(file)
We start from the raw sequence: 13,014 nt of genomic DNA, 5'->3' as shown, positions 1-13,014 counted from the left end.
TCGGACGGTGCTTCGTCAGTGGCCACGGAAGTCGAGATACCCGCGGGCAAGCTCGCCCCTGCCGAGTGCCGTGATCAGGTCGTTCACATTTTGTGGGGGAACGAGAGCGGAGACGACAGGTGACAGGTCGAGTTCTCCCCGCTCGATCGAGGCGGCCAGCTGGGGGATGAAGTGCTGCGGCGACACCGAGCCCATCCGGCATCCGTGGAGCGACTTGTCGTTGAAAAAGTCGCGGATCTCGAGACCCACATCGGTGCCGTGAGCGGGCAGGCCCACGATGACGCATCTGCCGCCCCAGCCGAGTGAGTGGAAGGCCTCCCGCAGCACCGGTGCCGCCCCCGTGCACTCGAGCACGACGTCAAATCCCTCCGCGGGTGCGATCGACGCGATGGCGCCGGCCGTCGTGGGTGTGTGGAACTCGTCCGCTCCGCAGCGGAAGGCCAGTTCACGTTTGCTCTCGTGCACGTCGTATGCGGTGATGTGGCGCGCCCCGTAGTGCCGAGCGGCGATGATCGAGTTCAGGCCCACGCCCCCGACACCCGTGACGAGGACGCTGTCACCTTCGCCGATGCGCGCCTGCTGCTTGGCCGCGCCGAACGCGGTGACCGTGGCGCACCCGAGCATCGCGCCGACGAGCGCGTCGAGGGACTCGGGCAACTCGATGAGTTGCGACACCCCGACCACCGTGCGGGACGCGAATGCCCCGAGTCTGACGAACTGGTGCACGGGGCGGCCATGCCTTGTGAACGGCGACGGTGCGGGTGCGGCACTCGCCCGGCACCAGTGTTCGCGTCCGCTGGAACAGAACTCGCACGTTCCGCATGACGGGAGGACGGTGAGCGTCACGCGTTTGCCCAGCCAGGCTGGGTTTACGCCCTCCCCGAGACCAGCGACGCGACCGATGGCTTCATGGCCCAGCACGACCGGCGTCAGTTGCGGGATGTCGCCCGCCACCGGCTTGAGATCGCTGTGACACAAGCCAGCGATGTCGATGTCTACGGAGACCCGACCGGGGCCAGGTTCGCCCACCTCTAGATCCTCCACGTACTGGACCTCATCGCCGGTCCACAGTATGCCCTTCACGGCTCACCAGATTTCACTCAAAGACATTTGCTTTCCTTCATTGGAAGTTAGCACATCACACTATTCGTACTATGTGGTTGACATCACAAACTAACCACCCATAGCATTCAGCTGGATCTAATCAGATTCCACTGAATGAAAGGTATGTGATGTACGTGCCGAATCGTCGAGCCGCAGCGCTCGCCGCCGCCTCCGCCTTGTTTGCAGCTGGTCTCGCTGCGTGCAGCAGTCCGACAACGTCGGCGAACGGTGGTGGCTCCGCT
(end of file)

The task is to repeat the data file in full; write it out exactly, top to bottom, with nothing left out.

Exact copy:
We start from the raw sequence: 13,014 nt of genomic DNA, 5'->3' as shown, positions 1-13,014 counted from the left end.
TCGGACGGTGCTTCGTCAGTGGCCACGGAAGTCGAGATACCCGCGGGCAAGCTCGCCCCTGCCGAGTGCCGTGATCAGGTCGTTCACATTTTGTGGGGGAACGAGAGCGGAGACGACAGGTGACAGGTCGAGTTCTCCCCGCTCGATCGAGGCGGCCAGCTGGGGGATGAAGTGCTGCGGCGACACCGAGCCCATCCGGCATCCGTGGAGCGACTTGTCGTTGAAAAAGTCGCGGATCTCGAGACCCACATCGGTGCCGTGAGCGGGCAGGCCCACGATGACGCATCTGCCGCCCCAGCCGAGTGAGTGGAAGGCCTCCCGCAGCACCGGTGCCGCCCCCGTGCACTCGAGCACGACGTCAAATCCCTCCGCGGGTGCGATCGACGCGATGGCGCCGGCCGTCGTGGGTGTGTGGAACTCGTCCGCTCCGCAGCGGAAGGCCAGTTCACGTTTGCTCTCGTGCACGTCGTATGCGGTGATGTGGCGCGCCCCGTAGTGCCGAGCGGCGATGATCGAGTTCAGGCCCACGCCCCCGACACCCGTGACGAGGACGCTGTCACCTTCGCCGATGCGCGCCTGCTGCTTGGCCGCGCCGAACGCGGTGACCGTGGCGCACCCGAGCATCGCGCCGACGAGCGCGTCGAGGGACTCGGGCAACTCGATGAGTTGCGACACCCCGACCACCGTGCGGGACGCGAATGCCCCGAGTCTGACGAACTGGTGCACGGGGCGGCCATGCCTTGTGAACGGCGACGGTGCGGGTGCGGCACTCGCCCGGCACCAGTGTTCGCGTCCGCTGGAACAGAACTCGCACGTTCCGCATGACGGGAGGACGGTGAGCGTCACGCGTTTGCCCAGCCAGGCTGGGTTTACGCCCTCCCCGAGACCAGCGACGCGACCGATGGCTTCATGGCCCAGCACGACCGGCGTCAGTTGCGGGATGTCGCCCGCCACCGGCTTGAGATCGCTGTGACACAAGCCAGCGATGTCGATGTCTACGGAGACCCGACCGGGGCCAGGTTCGCCCACCTCTAGATCCTCCACGTACTGGACCTCATCGCCGGTCCACAGTATGCCCTTCACGGCTCACCAGATTTCACTCAAAGACATTTGCTTTCCTTCATTGGAAGTTAGCACATCACACTATTCGTACTATGTGGTTGACATCACAAACTAACCACCCATAGCATTCAGCTGGATCTAATCAGATTCCACTGAATGAAAGGTATGTGATGTACGTGCCGAATCGTCGAGCCGCAGCGCTCGCCGCCGCCTCCGCCTTGTTTGCAGCTGGTCTCGCTGCGTGCAGCAGTCCGACAACGTCGGCGAACGGTGGTGGCTCCGCT